The Compatibility of Clinical Child Mental Health Treatment and Evidence-Based Treatment Protocols

Stephen P.H. Whiteside, Jarrod M. Leffler, Melissa K. Hord, Leslie A. Sim, Michele M. Schmidt, Jennifer R. Geske

Research output: Contribution to journalArticlepeer-review

1 Scopus citations


Few children with mental health problems receive evidence-based psychotherapy, partly because of unsuccessful dissemination of evidence-based treatments (EBTs). Previous research suggests that the length and structure of EBT protocols for anxiety disorders may impede their adoption in community practice. To examine the potential discrepancy between EBT protocols and clinical practice across disorders, we examined patient diagnoses and average length of treatment for childhood psychiatric disorders in a regional medical center where child and adolescent patients from the community have access to mental health care. The findings suggest that although a large portion of youth seeking mental health care presented with symptoms consistent with those addressed by common evidence-based psychotherapy protocols, less than half of these patients ever met with a therapist and less than 10% of those attended a sufficient number of sessions to complete a full treatment protocol. These results underscore the need to develop brief and flexible EBT protocols, such as modular treatments, that introduce essential elements early in the course of treatment.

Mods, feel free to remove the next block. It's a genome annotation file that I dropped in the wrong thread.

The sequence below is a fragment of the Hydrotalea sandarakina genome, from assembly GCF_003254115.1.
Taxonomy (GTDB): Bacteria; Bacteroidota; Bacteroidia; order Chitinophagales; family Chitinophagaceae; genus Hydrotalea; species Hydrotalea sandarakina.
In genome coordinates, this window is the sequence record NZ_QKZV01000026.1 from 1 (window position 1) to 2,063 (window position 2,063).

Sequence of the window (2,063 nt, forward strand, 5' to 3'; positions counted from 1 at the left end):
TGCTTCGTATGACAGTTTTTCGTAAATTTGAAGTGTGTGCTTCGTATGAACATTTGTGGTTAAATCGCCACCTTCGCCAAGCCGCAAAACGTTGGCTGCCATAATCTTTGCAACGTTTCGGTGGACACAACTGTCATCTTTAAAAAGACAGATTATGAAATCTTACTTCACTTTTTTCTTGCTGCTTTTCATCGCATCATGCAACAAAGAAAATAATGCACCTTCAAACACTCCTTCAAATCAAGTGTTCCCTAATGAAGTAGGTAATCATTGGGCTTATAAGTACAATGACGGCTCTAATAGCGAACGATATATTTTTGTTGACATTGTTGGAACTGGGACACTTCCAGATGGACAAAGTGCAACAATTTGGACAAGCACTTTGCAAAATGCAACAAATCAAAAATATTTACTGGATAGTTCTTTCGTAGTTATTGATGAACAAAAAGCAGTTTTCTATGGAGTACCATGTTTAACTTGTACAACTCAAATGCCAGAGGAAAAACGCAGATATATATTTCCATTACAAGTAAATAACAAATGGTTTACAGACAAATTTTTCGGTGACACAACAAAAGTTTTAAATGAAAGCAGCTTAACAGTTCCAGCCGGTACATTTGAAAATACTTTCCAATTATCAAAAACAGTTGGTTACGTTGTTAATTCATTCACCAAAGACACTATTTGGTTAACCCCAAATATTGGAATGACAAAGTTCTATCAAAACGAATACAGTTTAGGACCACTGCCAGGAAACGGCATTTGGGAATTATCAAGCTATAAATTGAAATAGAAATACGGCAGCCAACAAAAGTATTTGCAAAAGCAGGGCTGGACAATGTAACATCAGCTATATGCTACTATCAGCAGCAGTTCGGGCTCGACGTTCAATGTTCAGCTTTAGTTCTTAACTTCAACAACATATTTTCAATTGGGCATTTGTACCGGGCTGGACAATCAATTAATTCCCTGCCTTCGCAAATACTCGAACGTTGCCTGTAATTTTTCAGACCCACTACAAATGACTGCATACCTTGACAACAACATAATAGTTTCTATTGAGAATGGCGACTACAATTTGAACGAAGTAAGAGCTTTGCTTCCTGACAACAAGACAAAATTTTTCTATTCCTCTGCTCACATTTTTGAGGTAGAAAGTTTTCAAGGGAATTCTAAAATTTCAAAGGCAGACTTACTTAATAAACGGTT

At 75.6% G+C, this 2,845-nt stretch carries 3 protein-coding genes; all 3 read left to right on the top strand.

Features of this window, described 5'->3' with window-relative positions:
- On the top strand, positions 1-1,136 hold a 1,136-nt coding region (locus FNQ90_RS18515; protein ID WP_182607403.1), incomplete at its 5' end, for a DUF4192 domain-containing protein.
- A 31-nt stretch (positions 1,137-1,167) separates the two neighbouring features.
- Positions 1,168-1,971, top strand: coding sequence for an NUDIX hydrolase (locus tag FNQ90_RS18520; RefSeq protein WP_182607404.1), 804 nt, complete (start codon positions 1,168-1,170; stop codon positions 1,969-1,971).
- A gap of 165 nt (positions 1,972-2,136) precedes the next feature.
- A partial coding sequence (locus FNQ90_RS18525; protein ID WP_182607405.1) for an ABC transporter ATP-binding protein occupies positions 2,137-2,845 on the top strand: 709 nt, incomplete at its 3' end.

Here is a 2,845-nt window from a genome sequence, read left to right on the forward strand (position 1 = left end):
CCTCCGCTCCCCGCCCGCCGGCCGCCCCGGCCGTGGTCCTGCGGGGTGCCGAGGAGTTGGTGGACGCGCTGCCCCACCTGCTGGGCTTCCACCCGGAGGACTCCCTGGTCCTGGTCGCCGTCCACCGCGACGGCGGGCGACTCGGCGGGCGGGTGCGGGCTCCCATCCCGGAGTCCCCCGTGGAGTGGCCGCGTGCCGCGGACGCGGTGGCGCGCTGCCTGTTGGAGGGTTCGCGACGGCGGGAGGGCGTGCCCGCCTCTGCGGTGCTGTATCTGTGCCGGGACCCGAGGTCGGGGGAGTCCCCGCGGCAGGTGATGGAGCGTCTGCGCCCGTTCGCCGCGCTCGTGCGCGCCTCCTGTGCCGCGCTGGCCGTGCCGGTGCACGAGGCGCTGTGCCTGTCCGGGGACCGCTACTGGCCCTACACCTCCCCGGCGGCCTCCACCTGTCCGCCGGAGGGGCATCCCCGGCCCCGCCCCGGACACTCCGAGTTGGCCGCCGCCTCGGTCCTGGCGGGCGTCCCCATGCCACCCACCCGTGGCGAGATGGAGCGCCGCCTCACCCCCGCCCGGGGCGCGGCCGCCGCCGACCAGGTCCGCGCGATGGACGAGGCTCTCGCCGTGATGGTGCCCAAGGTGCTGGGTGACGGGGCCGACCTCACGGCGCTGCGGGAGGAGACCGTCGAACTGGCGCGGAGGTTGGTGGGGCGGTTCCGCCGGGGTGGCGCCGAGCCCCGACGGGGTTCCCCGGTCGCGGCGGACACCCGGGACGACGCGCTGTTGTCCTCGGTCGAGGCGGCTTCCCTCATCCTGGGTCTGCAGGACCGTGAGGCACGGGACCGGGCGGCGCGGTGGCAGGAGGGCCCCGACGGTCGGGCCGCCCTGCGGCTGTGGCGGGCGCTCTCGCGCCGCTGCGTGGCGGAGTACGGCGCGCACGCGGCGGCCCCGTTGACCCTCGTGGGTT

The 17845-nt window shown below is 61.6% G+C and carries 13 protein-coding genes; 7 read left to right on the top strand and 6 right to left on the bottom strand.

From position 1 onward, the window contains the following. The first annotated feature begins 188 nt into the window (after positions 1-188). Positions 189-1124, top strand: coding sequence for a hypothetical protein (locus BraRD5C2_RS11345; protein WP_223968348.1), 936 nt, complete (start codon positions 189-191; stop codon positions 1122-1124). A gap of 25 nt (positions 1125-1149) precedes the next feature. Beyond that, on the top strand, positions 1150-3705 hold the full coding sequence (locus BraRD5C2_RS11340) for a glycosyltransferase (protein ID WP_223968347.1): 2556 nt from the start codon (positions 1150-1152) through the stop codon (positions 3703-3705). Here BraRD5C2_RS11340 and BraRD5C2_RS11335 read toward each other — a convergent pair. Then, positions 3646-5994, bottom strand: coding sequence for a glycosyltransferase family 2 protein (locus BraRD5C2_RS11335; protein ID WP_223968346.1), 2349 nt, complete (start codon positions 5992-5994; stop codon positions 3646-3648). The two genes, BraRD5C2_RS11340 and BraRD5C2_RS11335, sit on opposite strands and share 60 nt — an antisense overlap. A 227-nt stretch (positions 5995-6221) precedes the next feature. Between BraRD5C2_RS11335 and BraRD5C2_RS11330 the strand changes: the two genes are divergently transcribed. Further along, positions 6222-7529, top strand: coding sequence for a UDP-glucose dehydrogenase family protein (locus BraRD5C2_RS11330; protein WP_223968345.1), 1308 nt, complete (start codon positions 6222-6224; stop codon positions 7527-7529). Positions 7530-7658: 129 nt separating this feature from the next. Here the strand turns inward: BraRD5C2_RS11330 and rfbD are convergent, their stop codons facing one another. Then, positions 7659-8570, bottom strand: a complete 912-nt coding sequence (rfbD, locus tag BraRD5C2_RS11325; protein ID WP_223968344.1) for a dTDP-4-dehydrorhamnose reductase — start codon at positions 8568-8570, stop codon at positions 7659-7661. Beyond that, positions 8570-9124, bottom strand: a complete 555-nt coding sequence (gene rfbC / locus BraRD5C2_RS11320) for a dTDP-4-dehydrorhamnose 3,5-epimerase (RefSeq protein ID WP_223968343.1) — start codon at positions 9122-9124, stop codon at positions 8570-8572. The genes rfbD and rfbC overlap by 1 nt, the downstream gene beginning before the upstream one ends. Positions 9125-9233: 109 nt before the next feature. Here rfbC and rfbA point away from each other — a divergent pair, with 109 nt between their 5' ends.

Original languageEnglish (US)
JournalPsychological Services
StateAccepted/In press - Jul 16 2018


  • Child
  • Community care
  • Health system data
  • Psychiatric disorders
  • Treatment

ASJC Scopus subject areas

  • Clinical Psychology
  • Applied Psychology

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